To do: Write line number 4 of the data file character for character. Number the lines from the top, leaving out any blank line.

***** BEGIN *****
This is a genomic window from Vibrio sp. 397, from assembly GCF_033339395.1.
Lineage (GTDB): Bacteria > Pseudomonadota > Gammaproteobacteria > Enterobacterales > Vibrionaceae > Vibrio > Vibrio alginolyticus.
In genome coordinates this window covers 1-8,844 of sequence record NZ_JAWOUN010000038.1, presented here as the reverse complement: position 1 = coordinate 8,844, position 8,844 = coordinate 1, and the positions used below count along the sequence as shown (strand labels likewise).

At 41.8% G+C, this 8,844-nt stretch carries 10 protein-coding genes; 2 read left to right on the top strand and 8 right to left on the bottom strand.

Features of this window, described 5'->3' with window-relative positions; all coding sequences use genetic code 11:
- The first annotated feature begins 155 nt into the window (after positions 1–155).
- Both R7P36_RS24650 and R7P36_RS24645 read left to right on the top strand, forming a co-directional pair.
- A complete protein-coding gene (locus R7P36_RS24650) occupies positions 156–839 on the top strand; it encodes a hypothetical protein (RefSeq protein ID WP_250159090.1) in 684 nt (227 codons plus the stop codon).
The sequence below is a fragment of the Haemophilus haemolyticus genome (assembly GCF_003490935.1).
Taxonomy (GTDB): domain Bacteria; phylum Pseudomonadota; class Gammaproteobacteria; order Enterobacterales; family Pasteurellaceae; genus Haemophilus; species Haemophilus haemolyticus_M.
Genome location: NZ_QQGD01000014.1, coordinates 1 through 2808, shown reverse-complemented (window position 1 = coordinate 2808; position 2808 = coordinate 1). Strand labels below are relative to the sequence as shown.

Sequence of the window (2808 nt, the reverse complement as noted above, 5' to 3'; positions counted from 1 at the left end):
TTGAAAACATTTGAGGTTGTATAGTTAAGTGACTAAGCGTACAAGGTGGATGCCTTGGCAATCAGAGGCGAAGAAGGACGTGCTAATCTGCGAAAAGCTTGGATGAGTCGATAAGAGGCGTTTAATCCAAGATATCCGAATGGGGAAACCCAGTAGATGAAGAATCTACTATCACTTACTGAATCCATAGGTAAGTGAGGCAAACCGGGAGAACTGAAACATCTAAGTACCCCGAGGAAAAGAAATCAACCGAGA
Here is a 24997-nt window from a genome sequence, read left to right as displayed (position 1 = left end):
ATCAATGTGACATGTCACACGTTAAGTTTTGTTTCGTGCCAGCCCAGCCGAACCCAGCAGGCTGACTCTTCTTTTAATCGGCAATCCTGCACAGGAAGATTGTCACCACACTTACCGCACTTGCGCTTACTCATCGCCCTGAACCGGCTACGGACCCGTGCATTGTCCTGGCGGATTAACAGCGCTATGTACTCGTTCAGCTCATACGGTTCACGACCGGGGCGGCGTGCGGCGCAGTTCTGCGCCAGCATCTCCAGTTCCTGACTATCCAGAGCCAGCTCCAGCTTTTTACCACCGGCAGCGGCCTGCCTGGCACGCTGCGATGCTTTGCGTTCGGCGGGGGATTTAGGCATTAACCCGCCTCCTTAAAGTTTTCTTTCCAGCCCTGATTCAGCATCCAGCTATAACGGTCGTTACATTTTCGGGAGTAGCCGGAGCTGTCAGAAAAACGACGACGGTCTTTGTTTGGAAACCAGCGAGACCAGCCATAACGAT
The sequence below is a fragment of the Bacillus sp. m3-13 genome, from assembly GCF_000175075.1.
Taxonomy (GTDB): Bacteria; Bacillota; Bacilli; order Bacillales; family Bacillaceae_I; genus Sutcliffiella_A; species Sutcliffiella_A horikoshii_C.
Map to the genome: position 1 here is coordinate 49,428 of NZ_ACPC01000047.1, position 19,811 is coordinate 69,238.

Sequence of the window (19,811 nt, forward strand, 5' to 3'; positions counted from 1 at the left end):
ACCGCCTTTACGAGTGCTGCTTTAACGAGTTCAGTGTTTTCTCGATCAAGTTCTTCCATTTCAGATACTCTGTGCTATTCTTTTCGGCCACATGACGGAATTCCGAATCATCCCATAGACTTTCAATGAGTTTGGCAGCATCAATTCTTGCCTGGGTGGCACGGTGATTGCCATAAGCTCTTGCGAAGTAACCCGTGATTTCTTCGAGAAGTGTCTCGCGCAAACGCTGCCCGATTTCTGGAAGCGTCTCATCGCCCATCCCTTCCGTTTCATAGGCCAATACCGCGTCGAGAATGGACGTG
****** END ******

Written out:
At 41.8% G+C, this 8,844-nt stretch carries 10 protein-coding genes; 2 read left to right on the top strand and 8 right to left on the bottom strand.